A parent’s view of kindergarten assessment

I posted recently about how we are planning to try kindergarten for my son even though I’d truly love to homeschool. Today was his kindergarten assessment, a 20 minute meeting with his teacher to “tell what you know,” as I heard another parent put it. We did go today, because as I said in my other post, he will have a teacher new to the district and his assessment was with her, so we’d get to meet her. In many districts where we have friends, the assessments are done by a random teacher, and honestly, if that had been the case, we would have been out of town the week of assessments.

I had spoken to the previous teacher to ask if I would be allowed to stay during the assessment due to my son’s extreme separation anxiety, and she said yes. So I emailed the new teacher ahead of time to let her know, and she also agreed it was fine. However when we got to school today, she said if I stayed in the room, she’d have to reassess him again once school started when I wasn’t there. I’m guessing that’s due to rules with standardized testing. But what a way to undermine both teachers, parents, and students. Teachers can’t choose to allow a parent to stand across a room in a spot where the child can’t see him or her? Are we not all adults here? These assessments are assessing where kindergartners come into school. Is someone really thinking we’re going to “cheat?”

I was able to stand outside the room, but still where I could see. I actually don’t know if I was far enough away for it to “count” or not, which leads me to the thought that maybe I should opt my son out of the state kindergarten assessment at the beginning of the school year anyway. Today, he was asked a bunch of academic skills type questions, and maybe that’s the problem with me staying…that I’m not supposed to know what was asked? Again, something is wrong with that situation as well.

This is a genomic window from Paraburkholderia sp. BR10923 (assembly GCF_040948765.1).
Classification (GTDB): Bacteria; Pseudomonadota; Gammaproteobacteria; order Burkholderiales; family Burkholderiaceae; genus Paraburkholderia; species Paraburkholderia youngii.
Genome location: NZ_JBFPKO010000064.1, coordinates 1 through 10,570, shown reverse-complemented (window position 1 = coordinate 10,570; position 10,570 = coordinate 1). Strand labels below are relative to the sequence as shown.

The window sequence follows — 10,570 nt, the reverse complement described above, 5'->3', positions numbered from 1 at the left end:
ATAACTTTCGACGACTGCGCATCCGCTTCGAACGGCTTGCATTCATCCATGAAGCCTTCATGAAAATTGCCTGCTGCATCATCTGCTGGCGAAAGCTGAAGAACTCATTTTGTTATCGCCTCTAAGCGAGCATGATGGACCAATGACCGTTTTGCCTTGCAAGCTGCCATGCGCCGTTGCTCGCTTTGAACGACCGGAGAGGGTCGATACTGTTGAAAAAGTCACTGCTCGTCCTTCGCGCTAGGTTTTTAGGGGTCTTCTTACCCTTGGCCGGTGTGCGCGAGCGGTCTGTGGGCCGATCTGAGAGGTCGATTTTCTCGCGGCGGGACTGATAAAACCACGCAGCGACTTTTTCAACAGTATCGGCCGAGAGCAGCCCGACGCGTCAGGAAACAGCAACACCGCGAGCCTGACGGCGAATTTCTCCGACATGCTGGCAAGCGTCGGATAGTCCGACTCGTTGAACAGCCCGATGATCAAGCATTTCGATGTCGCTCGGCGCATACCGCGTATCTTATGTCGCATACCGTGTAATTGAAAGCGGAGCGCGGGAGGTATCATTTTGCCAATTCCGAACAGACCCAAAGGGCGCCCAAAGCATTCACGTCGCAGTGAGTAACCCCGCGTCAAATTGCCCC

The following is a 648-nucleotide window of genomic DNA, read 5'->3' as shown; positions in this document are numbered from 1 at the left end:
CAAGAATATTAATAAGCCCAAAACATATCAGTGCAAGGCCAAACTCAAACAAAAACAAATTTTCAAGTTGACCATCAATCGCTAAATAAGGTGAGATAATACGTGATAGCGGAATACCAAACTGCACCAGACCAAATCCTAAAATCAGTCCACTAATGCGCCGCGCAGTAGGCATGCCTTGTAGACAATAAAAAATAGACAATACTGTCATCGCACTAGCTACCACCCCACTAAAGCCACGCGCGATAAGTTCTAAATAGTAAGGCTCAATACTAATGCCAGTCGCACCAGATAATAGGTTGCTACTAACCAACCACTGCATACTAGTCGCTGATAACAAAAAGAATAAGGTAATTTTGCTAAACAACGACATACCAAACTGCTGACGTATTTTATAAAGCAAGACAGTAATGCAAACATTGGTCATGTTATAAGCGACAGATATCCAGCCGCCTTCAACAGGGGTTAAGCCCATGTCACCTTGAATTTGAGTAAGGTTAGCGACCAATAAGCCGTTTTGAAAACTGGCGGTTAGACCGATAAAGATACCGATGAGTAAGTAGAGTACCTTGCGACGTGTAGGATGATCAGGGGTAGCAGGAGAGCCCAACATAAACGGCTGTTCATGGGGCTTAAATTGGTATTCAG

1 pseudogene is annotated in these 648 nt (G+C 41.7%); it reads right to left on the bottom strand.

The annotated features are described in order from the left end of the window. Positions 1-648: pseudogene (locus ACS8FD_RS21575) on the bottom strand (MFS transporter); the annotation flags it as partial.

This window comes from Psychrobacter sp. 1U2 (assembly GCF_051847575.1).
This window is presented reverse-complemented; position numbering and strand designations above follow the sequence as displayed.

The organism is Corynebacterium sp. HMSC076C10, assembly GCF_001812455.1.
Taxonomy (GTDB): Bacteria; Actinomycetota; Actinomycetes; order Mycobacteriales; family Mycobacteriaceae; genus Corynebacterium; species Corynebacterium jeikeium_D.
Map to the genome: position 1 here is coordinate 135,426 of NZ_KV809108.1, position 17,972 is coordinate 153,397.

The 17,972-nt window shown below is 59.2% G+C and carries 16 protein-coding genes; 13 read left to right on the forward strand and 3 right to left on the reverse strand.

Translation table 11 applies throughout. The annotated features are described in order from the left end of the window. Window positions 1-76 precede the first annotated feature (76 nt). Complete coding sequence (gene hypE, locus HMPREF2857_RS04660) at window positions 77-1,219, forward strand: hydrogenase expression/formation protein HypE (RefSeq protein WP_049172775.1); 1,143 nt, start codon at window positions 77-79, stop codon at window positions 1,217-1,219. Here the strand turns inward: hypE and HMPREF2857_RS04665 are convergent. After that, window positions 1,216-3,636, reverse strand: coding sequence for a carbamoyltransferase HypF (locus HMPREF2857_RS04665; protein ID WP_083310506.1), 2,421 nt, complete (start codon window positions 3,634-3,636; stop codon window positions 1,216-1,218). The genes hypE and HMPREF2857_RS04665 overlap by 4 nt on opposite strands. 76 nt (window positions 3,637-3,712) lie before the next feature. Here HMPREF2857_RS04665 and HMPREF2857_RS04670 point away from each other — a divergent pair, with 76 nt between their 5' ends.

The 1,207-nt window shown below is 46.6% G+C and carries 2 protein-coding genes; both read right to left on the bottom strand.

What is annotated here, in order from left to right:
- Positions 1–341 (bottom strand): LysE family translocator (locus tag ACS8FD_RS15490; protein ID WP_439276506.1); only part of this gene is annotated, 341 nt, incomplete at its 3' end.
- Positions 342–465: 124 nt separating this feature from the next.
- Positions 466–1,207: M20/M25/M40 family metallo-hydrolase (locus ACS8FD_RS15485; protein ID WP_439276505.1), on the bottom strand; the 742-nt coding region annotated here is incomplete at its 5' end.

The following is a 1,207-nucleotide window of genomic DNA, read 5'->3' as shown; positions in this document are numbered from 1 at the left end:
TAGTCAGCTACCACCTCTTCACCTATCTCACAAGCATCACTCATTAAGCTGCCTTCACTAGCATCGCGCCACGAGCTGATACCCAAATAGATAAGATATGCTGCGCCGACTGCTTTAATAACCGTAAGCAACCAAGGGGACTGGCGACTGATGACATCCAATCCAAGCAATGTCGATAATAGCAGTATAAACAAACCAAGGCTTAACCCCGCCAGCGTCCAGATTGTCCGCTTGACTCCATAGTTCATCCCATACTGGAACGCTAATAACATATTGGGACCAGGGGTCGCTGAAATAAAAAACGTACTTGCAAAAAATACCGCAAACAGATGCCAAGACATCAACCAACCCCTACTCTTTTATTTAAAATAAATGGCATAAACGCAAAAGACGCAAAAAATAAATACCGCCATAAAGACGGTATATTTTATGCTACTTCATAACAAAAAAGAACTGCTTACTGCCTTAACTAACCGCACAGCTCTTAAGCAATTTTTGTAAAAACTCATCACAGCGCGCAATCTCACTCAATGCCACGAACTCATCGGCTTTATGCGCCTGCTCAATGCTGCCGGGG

I liked his teacher-to be. She seemed kind and interested in getting to know my son, and we had a pleasant conversation after the assessment. But the whole interaction left a sour taste in my mouth. So many of the points I worry about with formal schooling came up just in this quick half hour at the school. Early academics, parents “needing” to be away from their children for schooling to “count,” the homework assignment we received today that has to be brought back on the first day of school.

There were also discouraging events surrounding these assessments, like the parent of my son’s classmates humble-bragging on facebook complaining, but also letting everyone know their 5 year old is already reading. Other parents comparing notes on whether they got “feedback” on how their children did. Because, you know, school is one big competition, right? And maybe you’ll say I’m just worried or jealous because my child is reserved in new situations and isn’t reading yet. Maybe that’s even a little true. But it doesn’t make it any less true that I have real reservations about the culture that I’m sending my child into. It’s going to be a big culture shock for us both, I’m afraid.

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